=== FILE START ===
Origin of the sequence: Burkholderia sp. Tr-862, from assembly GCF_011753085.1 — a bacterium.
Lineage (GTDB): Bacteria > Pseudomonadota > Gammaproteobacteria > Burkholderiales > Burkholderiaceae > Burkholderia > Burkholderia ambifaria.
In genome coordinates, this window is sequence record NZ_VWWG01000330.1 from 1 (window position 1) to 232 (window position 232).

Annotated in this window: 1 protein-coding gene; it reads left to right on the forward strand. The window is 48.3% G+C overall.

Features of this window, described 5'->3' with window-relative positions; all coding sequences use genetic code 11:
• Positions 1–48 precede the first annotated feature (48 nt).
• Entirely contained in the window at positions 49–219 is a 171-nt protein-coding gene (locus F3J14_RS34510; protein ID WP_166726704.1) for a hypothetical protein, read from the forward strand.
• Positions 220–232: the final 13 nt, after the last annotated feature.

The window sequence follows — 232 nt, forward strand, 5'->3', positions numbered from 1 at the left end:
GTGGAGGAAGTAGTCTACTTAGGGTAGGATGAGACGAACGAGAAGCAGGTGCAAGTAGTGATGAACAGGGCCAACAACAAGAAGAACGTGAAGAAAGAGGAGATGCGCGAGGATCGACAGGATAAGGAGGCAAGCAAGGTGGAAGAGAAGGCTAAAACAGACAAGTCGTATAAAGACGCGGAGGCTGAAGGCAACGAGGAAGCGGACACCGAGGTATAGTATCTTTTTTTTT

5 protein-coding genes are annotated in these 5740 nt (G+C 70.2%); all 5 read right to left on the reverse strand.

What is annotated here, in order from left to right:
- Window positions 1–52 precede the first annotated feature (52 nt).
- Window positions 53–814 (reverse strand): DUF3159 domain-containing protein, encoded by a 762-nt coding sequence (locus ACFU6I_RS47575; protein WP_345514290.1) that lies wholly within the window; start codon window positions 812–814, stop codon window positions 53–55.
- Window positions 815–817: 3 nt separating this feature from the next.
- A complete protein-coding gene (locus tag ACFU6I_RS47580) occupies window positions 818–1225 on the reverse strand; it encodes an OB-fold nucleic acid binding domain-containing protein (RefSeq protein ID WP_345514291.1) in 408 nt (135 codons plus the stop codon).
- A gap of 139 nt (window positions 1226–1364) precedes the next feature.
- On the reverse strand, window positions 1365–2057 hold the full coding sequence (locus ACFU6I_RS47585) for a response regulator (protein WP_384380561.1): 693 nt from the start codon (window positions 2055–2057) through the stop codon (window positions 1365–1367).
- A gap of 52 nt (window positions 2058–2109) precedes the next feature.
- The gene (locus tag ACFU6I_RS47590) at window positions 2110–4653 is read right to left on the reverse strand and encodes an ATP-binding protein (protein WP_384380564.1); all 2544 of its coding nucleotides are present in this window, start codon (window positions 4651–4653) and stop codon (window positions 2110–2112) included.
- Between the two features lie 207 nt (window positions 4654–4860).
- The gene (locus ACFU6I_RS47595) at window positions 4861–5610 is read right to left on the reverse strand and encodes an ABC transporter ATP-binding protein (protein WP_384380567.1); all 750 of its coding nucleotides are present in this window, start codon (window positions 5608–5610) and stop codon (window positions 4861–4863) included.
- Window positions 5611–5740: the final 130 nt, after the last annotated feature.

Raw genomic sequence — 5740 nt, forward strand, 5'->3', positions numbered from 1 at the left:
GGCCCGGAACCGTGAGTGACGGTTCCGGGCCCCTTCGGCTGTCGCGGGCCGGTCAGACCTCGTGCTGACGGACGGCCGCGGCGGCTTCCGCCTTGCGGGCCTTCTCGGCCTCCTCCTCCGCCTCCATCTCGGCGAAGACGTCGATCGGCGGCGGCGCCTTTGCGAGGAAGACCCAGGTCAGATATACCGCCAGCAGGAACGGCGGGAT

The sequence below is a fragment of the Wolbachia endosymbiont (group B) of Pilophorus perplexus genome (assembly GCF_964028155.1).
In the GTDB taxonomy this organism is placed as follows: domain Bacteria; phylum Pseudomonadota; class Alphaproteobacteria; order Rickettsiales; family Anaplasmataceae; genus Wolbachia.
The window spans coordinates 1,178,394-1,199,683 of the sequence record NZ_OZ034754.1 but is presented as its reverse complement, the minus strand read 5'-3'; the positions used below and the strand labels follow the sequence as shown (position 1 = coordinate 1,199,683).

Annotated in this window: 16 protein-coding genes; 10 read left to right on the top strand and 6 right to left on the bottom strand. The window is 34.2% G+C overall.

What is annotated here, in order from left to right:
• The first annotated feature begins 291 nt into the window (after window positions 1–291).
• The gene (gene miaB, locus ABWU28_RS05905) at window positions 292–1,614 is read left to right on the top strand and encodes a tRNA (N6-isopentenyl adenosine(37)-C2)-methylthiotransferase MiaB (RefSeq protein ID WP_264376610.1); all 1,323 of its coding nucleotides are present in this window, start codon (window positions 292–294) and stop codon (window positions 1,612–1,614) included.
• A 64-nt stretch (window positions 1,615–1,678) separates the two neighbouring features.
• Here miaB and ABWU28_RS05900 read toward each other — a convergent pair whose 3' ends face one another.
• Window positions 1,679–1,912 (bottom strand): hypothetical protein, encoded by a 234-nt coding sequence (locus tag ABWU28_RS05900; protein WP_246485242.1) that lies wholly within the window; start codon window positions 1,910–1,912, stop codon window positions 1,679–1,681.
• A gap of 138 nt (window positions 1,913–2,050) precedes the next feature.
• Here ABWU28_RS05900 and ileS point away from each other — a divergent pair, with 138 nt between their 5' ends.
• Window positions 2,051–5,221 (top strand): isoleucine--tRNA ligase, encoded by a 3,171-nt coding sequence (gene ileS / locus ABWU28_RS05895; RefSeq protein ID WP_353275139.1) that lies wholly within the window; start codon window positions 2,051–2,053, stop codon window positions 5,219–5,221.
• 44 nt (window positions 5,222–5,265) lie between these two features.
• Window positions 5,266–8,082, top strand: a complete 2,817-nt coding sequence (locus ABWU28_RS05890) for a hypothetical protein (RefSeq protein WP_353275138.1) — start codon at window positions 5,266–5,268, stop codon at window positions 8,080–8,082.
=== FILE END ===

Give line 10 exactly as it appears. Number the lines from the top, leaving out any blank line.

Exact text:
GTGGAGGAAGTAGTCTACTTAGGGTAGGATGAGACGAACGAGAAGCAGGTGCAAGTAGTGATGAACAGGGCCAACAACAAGAAGAACGTGAAGAAAGAGGAGATGCGCGAGGATCGACAGGATAAGGAGGCAAGCAAGGTGGAAGAGAAGGCTAAAACAGACAAGTCGTATAAAGACGCGGAGGCTGAAGGCAACGAGGAAGCGGACACCGAGGTATAGTATCTTTTTTTTT